The church-going culture of the South may have helped unite Jackson's Jewish community, Rockoff said. "One of the differences between living in a place like Jackson and living in a larger city is if you want to be Jewish or act Jewishly, you need to belong to a congregation," he said. "There's no other way to live a Jewish life than to belong to the congregation.

"Part of the culture of the South, Mississippi and Jackson is belonging to a church and being active and involved in a church. People ask you what church you go to, and if you say, 'Beth Israel,' that's an acceptable answer. They have benefited from that church-going culture."

Rabbi Valerie Cohen, who has served Beth Israel since 2003, said the Mississippi Legislature introduced a resolution Thursday recognizing and congratulating the congregation on its sesquicentennial anniversary and acknowledging it as the largest synagogue in the state.

"The Jewish community has been an integral part of the greater Jackson community for a very long time," Cohen said. "It's been active in both the business world and the volunteer world. To know that we have such a rich history and such strong roots - for those people who are third-, fourth- and fifth-generation Jacksonians and Beth Israelites - I think there's an immense amount of pride."

The congregation has several anniversary events planned throughout the year. On March 4-5, Eli Evans will speak about the Southern Jewish experience. "It's coinciding with Tikkun Olam Shabbat, our social justice Sabbath,"  Cohen said.

The congregation also plans to hold an event coinciding with the 50th anniversary of the Freedom Riders activism in Mississippi. In 1961, when Freedom Riders came to Jackson to protest segregation in interstate bus travel, many were arrested and sent to the state penitentiary at Parchman.

Nussbaum drove about 150 miles each way once a week to visit them, deliver personal supplies and lead a worship service. He also recorded their names and information to reassure their families of their safety.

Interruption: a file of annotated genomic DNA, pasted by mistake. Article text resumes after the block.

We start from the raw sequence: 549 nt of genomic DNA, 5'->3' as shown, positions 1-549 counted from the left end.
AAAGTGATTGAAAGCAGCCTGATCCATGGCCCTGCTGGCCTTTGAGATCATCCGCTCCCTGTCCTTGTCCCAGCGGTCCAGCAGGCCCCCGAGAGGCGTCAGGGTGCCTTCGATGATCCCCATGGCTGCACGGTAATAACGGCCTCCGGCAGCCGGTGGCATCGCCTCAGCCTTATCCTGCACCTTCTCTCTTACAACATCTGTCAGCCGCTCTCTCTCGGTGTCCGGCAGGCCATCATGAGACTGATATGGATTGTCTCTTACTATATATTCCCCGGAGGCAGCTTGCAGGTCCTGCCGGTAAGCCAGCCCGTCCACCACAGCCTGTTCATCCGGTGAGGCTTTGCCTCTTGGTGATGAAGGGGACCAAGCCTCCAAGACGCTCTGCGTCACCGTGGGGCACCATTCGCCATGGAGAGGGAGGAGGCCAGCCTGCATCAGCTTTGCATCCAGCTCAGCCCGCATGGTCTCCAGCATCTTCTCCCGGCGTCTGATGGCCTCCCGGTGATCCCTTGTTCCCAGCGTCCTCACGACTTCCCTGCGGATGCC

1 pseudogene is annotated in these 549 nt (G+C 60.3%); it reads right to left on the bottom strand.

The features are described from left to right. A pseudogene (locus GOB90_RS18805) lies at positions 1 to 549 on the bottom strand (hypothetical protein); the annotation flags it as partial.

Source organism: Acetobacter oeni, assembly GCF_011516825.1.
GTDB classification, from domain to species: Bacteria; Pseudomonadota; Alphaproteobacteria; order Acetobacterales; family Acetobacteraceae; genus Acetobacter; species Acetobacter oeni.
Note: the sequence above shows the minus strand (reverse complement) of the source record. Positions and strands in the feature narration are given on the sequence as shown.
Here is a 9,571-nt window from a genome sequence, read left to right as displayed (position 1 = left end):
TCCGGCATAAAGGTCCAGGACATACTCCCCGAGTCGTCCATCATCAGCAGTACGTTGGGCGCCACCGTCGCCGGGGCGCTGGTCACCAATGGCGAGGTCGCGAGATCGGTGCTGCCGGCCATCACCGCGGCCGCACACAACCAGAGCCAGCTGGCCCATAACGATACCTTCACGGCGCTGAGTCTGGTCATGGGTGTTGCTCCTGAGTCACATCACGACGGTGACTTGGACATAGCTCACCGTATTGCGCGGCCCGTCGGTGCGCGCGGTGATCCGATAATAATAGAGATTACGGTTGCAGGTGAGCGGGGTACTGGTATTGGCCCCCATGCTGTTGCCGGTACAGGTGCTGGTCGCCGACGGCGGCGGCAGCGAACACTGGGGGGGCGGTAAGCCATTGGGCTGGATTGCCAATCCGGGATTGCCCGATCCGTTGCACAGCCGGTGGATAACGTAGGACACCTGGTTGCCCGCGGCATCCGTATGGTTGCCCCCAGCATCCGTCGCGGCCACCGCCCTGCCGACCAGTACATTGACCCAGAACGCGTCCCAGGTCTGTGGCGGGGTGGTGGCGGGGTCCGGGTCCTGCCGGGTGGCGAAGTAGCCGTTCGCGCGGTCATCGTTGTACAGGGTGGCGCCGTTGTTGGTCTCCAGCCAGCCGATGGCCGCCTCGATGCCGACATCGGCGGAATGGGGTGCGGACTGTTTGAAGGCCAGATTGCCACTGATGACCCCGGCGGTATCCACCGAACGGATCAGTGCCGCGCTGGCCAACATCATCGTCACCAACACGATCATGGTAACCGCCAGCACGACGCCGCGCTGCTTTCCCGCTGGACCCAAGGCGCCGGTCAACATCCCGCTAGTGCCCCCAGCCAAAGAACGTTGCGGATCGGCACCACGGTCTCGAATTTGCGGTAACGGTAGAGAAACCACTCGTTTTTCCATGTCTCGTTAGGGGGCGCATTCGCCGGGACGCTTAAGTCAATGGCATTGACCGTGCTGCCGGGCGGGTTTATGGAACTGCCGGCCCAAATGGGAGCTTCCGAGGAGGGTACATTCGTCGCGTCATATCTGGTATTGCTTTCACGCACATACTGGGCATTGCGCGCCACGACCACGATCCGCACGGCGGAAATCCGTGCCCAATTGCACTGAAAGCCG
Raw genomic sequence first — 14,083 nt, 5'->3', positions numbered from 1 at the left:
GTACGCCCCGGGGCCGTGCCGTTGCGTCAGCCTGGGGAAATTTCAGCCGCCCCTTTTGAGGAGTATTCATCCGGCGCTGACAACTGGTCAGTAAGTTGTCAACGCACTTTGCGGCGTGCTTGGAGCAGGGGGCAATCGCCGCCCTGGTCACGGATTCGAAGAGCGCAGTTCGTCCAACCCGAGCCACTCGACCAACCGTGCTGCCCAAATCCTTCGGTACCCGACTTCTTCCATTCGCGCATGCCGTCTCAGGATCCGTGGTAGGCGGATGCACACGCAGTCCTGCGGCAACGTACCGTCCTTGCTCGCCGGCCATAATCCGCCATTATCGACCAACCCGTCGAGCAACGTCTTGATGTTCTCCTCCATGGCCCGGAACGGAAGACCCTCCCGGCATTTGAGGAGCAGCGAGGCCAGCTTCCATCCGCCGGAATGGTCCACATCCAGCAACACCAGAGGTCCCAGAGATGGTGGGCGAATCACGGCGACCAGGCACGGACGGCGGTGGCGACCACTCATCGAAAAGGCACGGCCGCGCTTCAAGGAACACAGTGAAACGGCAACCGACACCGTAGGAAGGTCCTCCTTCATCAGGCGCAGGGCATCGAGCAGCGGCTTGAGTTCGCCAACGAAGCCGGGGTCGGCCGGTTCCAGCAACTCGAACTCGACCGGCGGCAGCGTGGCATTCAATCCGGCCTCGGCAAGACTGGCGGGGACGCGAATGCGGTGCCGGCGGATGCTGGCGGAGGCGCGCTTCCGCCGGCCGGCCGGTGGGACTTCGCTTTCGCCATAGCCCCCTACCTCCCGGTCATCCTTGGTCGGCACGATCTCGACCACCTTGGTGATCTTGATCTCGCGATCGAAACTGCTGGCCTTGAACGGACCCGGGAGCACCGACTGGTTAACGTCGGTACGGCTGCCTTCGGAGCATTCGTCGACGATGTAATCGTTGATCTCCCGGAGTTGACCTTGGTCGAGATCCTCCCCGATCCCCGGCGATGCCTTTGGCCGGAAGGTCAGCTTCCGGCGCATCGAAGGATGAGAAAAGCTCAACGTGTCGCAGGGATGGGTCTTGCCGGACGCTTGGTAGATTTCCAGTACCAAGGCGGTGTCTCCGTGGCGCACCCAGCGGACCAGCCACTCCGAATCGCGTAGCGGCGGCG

"We have examples of letters he wrote to their parents to let them know they were OK," Cohen said. The largest celebration will be Sept. 15-18. Present and former congregation members, as well as Beth Israel's preschool alumni are invited to attend. Joshua Nelson, who sings in the tradition of Mahalia Jackson, will perform.

"He's an African-American Jew, which is uncommon in itself," Cohen said. "I would almost describe it as 'Jewish Gospel,' but you can't really say Gospel because Gospel is inherently Christian."

Congregation members are also in the process of completing a new commemorative landscaping project. Cohen said all of Beth Israel's regular events, like the annual Sisterhood bazaar, will tie into the anniversary. For almost 40 years, the charity fundraiser has attracted hundreds from Jackson who come to eat homemade Jewish food.

"We are the only show in town when it comes to Jews, which is significant," Cohen said. "Now that it's all starting to come, I can see the smiles, joy and realization of how big this is starting to appear with the individual congregants. We are very proud to be here this long and hope to be here many, many more years."